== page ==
Whether Mancini is brave enough to sacrifcie some of his more recent expensive signings though – here’s looking at Silva or Balotelli – or to go with only one holding defensive midfielder rather than his preferred two is a question I can’t answer. He needs to recognise that he has the quality in his squad to really trouble teams and give his side more license to attack and express themselves.
Playing with one holding midfielder means that he can then deploy a front two and still have a man in the hole – Silva is the ideal candidate for this role – which then provides a wealth of attacking intent and a variable way of attacking. They can go down either flank, or throught the middle, or work some neat interplay between the flanks and work the ball into the box. At present, City are simply trying to smash their way in through the middle, but lining up as below would simply give them far more avenues of attack.
Zabaleta – K.Toure – Kompany – Kolarov
Johnson – Silva – Milner
Tevez – Balotelli
Of course, such a formation leaves no room for certain players, like Nigel De Jong, Gareth Barry and Patrick Vieira. How well these players would react to a lesser role in the team and Mancini’s ability to rotate these players effectively without causing still further uproar within the squad are issues that need to be addressed.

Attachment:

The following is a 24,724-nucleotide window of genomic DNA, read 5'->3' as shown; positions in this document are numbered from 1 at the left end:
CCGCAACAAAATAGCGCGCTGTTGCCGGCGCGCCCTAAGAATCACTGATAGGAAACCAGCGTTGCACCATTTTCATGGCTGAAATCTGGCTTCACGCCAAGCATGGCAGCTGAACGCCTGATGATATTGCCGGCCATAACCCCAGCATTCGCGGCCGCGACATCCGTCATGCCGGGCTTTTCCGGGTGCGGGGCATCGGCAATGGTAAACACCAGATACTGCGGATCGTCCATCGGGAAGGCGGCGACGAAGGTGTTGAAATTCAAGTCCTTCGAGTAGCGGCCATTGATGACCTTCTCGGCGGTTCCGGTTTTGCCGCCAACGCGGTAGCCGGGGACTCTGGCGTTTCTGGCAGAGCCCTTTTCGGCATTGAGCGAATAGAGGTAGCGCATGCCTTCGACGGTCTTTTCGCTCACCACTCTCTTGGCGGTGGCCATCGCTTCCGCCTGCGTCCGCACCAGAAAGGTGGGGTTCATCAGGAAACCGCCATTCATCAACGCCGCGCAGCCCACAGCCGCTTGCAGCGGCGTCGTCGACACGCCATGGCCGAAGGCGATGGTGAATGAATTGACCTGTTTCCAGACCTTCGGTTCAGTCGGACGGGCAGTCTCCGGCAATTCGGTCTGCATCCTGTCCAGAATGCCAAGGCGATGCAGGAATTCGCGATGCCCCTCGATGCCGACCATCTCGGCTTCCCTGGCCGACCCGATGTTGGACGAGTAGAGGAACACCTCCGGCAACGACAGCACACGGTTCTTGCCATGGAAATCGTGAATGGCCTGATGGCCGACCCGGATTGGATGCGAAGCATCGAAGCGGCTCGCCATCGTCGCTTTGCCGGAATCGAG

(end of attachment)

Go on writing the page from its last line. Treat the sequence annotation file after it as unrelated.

The simple fact is though, that City have not yet fulfilled their potential this season. That they sit joint top of the league (albeit having played two games more than neighbours United) will be some cause for joy for their fans, but that Mancini has stuggled to get the best out of his considereable resources will also make them wonder just what might have been. If the Italian had been brave enough to play more expansive attacking football – as has been so successful for even less talented squads like Blackpoll – then Man City could have been entering 2011 as clear leaders in the title chase.
As we approach the New Year then, Mancini needs to look back over 2010 and honestly assess the areas where he has gone wrong, and he has plenty of room for improvement. If they are to match the almost inevitable surge from Manchester United and remain in the title hunt come May, he will have to firstly unite all the factions of the dressing room under one banner and also settle on a clear idea, in his own head, of what his best team is. One thing is certain for Man City – they have the talent to win the League, but do they have a manager capable of utilising it?